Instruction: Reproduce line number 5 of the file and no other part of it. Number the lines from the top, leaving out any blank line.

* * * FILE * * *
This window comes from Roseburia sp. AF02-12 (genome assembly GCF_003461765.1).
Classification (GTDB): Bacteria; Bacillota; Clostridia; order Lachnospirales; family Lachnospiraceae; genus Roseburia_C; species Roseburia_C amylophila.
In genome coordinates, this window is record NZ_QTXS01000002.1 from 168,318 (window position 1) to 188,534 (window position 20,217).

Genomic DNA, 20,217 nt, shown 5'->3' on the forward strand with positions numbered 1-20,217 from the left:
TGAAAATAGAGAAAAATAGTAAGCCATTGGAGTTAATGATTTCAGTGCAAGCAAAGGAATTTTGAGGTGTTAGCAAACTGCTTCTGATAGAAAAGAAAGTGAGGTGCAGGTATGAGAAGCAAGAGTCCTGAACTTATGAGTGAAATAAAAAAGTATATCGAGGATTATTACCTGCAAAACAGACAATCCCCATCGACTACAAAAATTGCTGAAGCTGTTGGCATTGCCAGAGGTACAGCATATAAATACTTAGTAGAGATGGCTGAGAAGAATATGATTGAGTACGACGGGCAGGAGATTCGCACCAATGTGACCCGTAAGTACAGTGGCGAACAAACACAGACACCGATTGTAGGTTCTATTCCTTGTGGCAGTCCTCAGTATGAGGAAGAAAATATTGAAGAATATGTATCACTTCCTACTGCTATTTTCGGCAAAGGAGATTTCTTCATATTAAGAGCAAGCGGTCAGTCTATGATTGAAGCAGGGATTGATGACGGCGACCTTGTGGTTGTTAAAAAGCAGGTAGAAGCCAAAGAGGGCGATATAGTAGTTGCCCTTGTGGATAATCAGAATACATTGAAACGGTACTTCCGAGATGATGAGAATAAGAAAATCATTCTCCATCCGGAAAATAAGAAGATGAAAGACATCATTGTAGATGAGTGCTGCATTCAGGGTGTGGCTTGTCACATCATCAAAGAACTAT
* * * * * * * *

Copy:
TGAAAATAGAGAAAAATAGTAAGCCATTGGAGTTAATGATTTCAGTGCAAGCAAAGGAATTTTGAGGTGTTAGCAAACTGCTTCTGATAGAAAAGAAAGTGAGGTGCAGGTATGAGAAGCAAGAGTCCTGAACTTATGAGTGAAATAAAAAAGTATATCGAGGATTATTACCTGCAAAACAGACAATCCCCATCGACTACAAAAATTGCTGAAGCTGTTGGCATTGCCAGAGGTACAGCATATAAATACTTAGTAGAGATGGCTGAGAAGAATATGATTGAGTACGACGGGCAGGAGATTCGCACCAATGTGACCCGTAAGTACAGTGGCGAACAAACACAGACACCGATTGTAGGTTCTATTCCTTGTGGCAGTCCTCAGTATGAGGAAGAAAATATTGAAGAATATGTATCACTTCCTACTGCTATTTTCGGCAAAGGAGATTTCTTCATATTAAGAGCAAGCGGTCAGTCTATGATTGAAGCAGGGATTGATGACGGCGACCTTGTGGTTGTTAAAAAGCAGGTAGAAGCCAAAGAGGGCGATATAGTAGTTGCCCTTGTGGATAATCAGAATACATTGAAACGGTACTTCCGAGATGATGAGAATAAGAAAATCATTCTCCATCCGGAAAATAAGAAGATGAAAGACATCATTGTAGATGAGTGCTGCATTCAGGGTGTGGCTTGTCACATCATCAAAGAACTAT